Supreme Court: While deciding about a century-old land dispute, the Division Bench of Hemant Gupta and V. Ramasubramanian*, JJ., upheld the impugned decision of the Allahabad High Court.
The Court held that since all the three brothers were alive when the Civil Court passed the partition decree, the Consolidation authorities were well within their powers—considering the subsequent death of two brothers—to hold that the shares of the brother who died issueless should be equally distributed among heirs of his two brothers.
The instant appeal was filed to assail the outcome of the proceedings under Section 9A (2) of the U.P. Consolidation of Holdings Act, 1953.
The common ancestor of both the parties was one Gajadhar Misra, who had three sons namely Sita Ram, Ramesar, and Jagesar. Sita Ram died issueless. Ramesar had a son named Bhagauti.
In the year 1928, Bhagauti filed a suit for partition before the Additional Civil Court. However, by consent of the parties, the dispute was referred to arbitration and the suit was decreed in terms of the arbitration award. In 1944, the said decree was challenged by Bhagauti claiming that the decree was collusive and not binding, which was dismissed by the Trial Court and dismissal was further confirmed by the Appellate Court.
Evidently, the mutation in the revenue records took place in 1952, and thereafter objections were filed by both parties under Section 9 of the U.P Consolidation of Holdings Act, 1953. The rival contentions revolved around the validity of the partition decree and dismissal of the subsequent suit of 1944.
The Consolidation officer passed an Order dated 04-05-1973, holding that the share of Ramesar got separated in the partition that took place in 1929 and that the shares of Jagesar and Sita Ram were held jointly and therefore, upon the death of Sita Ram without any issues, his share would have gone to Jagesar. Consequently, the consolidation Officer held that heirs of Ramesar will get only 1/3rd share and that of Jagesar will get 2/3rd share.
The order of the Consolidation Officer was assailed before the Assistant Settlement Officer who dismissed the matter. In revision, the Deputy Director of Consolidation held that the preliminary decree for partition granted in the suit of the year 1929 was never given effect. Noting that there was no evidence to show who among the two namely, Sita Ram and Ramesar died first, the revisional Authority held that both the branches of Ramesar and Jagesar were entitled to half share each.
The decision of the Revisional Authority was upheld by the Allahabad High Court in appeal.
Issue in Question
The appellants contended that the authorities under the Consolidation of Holdings Act cannot go beyond the decree passed by the Civil Court and that a preliminary decree for partition attains finality as regards the shares to which the parties are held entitled, even if no final decree has been passed resulting in the actual division by metes and bounds.
The appellants contended that since the contention that the preliminary decree of 1929 was collusive already stood rejected in 1944, the authorities under the Consolidation Act were obliged to give effect to the preliminary decree for partition.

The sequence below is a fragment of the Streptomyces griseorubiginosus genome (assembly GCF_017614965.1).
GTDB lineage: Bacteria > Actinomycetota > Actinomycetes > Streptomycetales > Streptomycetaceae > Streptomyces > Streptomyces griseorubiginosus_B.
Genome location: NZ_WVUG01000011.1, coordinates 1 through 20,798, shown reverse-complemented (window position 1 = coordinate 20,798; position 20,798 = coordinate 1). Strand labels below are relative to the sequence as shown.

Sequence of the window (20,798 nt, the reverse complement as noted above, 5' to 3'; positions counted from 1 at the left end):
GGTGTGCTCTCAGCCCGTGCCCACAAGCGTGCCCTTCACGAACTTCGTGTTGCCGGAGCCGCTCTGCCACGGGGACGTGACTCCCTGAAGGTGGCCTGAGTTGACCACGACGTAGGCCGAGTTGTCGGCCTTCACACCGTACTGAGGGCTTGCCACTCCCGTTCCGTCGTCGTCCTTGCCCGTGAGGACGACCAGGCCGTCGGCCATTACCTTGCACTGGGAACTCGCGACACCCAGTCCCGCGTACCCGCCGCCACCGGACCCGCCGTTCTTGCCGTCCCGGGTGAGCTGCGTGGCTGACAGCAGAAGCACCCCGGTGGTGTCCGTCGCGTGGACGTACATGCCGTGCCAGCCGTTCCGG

The Court noted that at the time when the suit for partition of the year 1929 was decreed based on an arbitration award, all the three brothers namely Sita Ram, Ramesar, and Jagesar were alive and they all were held entitled to 1/3rd share each. It was only subsequently that Sita Ram died issueless. Further, none of the parties have any clue as to the exact date of death of Sita Ram or Ramesar to determine who predeceased whom.
Rejecting the claim of the branch of Jagesar that Ramesar predeceased Sita Ram, therefore, Sita Ram’s 1/3rd shares came to Jagesar by survivorship, the Court observed that there were no categorical findings with regard to who predeceased whom even in the judgment passed in Suit 1944. The Court stated,
“To put it in simple terms, Jagesar’s branch would be entitled to take Sita Ram’s 1/3rd share only if it is established that Ramesar had predeceased Sita Ram.”
Hence, the Court held that the revisional authority under the Consolidation Act had not gone beyond the Civil Court’s decree for partition since at the time of partition all the three brothers were alive.
The authorities under the Consolidation Act were confronted with two questions, namely,
(i) whether Sita Ram or Ramesar died first; and
(ii) whether Sita Ram’s 1/3rd share would go to Jagesar by way of survivorship if he had died after Ramesar.
The Court noted that the answer to the aforementioned questions did not depend upon the partition decree. Therefore, the only ground of attack to the order of the Deputy Director of Consolidation cannot be sustained. The Court opined that though the Deputy Director of Consolidation did not articulate his discussion on the issue with clarity, the same will not make his order vulnerable.
Hence, the Court concluded that the Consolidation authorities did not go beyond the Civil Court’s decree. Upholding the impugned decision of the High Court, the Court held that since there was no evidence regarding the dates of death, the Deputy Director of Consolidation rightly found it equitable to distribute Sita Ram’s 1/3rd share equally between the branches of Ramesar and Jagesar.
The instant appeal was dismissed.
[Sarju Mishra v. Jangi, 2022 SCC OnLine SC 873, decided on 13-07-2022]
*Judgement by: Justice V. Ramasubramanian
Advocates who appeared in this case :
Senior Advocate S. R. Singh counsel, Advocate, for the Appellants;
*Kamini Sharma, Editorial Assistant has reported this brief